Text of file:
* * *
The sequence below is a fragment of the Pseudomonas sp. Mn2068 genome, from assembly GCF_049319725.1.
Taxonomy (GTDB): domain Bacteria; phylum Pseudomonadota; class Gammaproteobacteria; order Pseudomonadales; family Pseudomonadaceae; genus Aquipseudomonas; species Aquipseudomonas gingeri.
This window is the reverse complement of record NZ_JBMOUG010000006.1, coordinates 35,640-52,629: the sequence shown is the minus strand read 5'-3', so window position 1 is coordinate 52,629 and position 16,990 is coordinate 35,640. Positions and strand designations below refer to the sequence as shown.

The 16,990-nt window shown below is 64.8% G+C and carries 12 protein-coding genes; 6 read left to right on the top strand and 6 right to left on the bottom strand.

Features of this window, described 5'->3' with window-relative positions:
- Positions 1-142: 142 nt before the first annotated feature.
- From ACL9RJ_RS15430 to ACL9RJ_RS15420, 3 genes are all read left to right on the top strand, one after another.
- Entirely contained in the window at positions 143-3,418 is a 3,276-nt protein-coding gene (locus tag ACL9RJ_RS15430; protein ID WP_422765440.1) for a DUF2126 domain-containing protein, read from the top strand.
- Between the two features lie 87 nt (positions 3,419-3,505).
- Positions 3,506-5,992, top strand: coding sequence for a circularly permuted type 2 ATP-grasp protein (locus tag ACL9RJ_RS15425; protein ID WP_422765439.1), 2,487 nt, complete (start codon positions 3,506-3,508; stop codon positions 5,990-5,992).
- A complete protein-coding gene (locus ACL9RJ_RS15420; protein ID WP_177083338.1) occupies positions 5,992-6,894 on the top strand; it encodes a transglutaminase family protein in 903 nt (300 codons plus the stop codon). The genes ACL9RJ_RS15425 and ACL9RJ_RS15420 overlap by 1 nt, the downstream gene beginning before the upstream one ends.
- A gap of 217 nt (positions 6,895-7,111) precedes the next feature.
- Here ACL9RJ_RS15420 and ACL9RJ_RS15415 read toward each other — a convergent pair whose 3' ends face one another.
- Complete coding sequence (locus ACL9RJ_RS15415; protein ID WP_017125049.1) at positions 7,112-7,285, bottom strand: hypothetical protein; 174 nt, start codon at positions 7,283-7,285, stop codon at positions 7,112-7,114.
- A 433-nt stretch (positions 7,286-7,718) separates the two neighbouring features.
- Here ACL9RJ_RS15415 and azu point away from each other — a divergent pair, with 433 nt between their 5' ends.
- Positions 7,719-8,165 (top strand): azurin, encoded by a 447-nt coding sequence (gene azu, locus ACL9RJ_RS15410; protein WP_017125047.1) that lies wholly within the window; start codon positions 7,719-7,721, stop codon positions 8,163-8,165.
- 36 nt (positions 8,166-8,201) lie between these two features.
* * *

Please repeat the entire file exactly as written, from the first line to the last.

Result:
The sequence below is a fragment of the Pseudomonas sp. Mn2068 genome, from assembly GCF_049319725.1.
Taxonomy (GTDB): domain Bacteria; phylum Pseudomonadota; class Gammaproteobacteria; order Pseudomonadales; family Pseudomonadaceae; genus Aquipseudomonas; species Aquipseudomonas gingeri.
This window is the reverse complement of record NZ_JBMOUG010000006.1, coordinates 35,640-52,629: the sequence shown is the minus strand read 5'-3', so window position 1 is coordinate 52,629 and position 16,990 is coordinate 35,640. Positions and strand designations below refer to the sequence as shown.

The 16,990-nt window shown below is 64.8% G+C and carries 12 protein-coding genes; 6 read left to right on the top strand and 6 right to left on the bottom strand.

Features of this window, described 5'->3' with window-relative positions:
- Positions 1-142: 142 nt before the first annotated feature.
- From ACL9RJ_RS15430 to ACL9RJ_RS15420, 3 genes are all read left to right on the top strand, one after another.
- Entirely contained in the window at positions 143-3,418 is a 3,276-nt protein-coding gene (locus tag ACL9RJ_RS15430; protein ID WP_422765440.1) for a DUF2126 domain-containing protein, read from the top strand.
- Between the two features lie 87 nt (positions 3,419-3,505).
- Positions 3,506-5,992, top strand: coding sequence for a circularly permuted type 2 ATP-grasp protein (locus tag ACL9RJ_RS15425; protein ID WP_422765439.1), 2,487 nt, complete (start codon positions 3,506-3,508; stop codon positions 5,990-5,992).
- A complete protein-coding gene (locus ACL9RJ_RS15420; protein ID WP_177083338.1) occupies positions 5,992-6,894 on the top strand; it encodes a transglutaminase family protein in 903 nt (300 codons plus the stop codon). The genes ACL9RJ_RS15425 and ACL9RJ_RS15420 overlap by 1 nt, the downstream gene beginning before the upstream one ends.
- A gap of 217 nt (positions 6,895-7,111) precedes the next feature.
- Here ACL9RJ_RS15420 and ACL9RJ_RS15415 read toward each other — a convergent pair whose 3' ends face one another.
- Complete coding sequence (locus ACL9RJ_RS15415; protein ID WP_017125049.1) at positions 7,112-7,285, bottom strand: hypothetical protein; 174 nt, start codon at positions 7,283-7,285, stop codon at positions 7,112-7,114.
- A 433-nt stretch (positions 7,286-7,718) separates the two neighbouring features.
- Here ACL9RJ_RS15415 and azu point away from each other — a divergent pair, with 433 nt between their 5' ends.
- Positions 7,719-8,165 (top strand): azurin, encoded by a 447-nt coding sequence (gene azu, locus ACL9RJ_RS15410; protein WP_017125047.1) that lies wholly within the window; start codon positions 7,719-7,721, stop codon positions 8,163-8,165.
- 36 nt (positions 8,166-8,201) lie between these two features.